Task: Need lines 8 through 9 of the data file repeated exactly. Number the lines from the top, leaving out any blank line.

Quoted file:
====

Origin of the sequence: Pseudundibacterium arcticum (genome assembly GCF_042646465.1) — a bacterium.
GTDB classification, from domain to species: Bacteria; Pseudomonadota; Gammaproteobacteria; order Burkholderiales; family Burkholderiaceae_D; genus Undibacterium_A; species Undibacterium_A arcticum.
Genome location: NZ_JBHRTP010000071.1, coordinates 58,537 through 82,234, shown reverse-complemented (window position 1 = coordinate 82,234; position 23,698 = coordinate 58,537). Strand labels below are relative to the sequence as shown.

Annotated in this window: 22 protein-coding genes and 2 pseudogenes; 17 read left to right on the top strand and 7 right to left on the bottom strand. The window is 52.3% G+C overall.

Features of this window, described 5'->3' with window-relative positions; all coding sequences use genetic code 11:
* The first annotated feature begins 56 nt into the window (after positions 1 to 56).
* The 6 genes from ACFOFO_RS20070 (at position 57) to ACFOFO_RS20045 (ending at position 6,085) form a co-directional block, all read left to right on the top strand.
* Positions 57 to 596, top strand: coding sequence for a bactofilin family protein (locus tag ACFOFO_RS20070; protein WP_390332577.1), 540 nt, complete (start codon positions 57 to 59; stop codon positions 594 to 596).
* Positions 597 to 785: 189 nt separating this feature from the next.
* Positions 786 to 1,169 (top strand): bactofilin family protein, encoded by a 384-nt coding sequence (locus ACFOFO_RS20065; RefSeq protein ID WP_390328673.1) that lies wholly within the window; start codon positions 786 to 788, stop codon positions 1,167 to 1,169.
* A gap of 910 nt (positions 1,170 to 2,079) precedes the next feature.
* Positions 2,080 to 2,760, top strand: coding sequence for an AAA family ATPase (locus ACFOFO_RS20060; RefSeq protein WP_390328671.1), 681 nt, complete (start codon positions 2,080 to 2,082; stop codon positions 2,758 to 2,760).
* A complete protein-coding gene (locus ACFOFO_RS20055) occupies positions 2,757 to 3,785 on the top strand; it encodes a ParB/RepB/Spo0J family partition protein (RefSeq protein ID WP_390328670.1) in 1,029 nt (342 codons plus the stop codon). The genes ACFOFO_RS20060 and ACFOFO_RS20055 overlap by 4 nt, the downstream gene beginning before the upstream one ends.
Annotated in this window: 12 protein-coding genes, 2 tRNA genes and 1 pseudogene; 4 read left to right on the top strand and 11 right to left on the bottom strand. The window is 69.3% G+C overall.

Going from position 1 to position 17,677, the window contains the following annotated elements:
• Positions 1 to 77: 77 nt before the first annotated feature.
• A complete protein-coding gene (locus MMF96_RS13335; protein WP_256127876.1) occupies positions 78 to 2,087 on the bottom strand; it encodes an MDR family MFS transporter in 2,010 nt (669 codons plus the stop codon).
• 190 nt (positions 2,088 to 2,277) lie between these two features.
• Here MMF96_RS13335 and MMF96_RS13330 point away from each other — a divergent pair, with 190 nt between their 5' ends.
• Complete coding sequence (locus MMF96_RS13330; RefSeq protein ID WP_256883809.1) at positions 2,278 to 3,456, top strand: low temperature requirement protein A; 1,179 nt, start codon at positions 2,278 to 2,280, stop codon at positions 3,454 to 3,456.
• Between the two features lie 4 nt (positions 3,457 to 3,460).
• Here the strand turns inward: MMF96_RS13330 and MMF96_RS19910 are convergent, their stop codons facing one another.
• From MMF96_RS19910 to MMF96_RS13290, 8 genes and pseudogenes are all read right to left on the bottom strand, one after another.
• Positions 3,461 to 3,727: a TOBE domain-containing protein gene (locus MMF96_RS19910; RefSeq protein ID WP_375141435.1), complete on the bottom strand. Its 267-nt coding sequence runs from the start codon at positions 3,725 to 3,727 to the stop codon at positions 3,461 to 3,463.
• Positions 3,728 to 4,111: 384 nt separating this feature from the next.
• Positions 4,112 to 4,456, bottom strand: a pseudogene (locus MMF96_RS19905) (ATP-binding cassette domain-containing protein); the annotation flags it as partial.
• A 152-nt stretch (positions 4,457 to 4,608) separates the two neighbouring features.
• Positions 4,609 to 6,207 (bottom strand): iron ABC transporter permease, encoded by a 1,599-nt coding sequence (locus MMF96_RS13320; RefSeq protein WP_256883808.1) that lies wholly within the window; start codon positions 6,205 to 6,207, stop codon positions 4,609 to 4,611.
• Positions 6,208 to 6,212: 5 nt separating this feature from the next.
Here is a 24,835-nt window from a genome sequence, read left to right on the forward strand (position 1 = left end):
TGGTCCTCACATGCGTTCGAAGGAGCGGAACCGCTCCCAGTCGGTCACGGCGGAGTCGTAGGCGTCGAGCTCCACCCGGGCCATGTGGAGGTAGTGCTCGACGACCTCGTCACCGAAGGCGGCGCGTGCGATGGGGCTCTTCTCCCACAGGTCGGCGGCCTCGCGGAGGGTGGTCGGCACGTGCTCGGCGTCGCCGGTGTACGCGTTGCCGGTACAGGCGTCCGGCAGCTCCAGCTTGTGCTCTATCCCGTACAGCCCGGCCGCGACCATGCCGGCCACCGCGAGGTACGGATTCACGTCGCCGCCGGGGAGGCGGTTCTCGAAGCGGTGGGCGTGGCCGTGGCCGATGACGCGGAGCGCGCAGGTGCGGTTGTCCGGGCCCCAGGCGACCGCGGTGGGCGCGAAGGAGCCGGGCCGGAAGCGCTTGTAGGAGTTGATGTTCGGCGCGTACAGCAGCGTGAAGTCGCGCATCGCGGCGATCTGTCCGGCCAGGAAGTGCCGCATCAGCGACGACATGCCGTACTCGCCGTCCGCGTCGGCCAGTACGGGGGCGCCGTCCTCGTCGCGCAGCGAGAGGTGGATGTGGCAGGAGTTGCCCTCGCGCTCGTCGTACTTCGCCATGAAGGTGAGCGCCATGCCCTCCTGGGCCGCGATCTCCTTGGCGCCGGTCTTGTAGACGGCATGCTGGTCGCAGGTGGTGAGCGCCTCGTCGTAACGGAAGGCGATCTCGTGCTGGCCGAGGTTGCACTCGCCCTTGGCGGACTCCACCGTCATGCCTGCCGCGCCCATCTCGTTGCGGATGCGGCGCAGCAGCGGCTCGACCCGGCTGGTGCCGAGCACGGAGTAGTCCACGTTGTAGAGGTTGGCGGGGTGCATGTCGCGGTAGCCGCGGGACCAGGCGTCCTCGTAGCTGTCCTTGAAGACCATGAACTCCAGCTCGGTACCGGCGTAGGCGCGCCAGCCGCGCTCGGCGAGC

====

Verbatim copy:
* Positions 57 to 596, top strand: coding sequence for a bactofilin family protein (locus tag ACFOFO_RS20070; protein WP_390332577.1), 540 nt, complete (start codon positions 57 to 59; stop codon positions 594 to 596).
* Positions 597 to 785: 189 nt separating this feature from the next.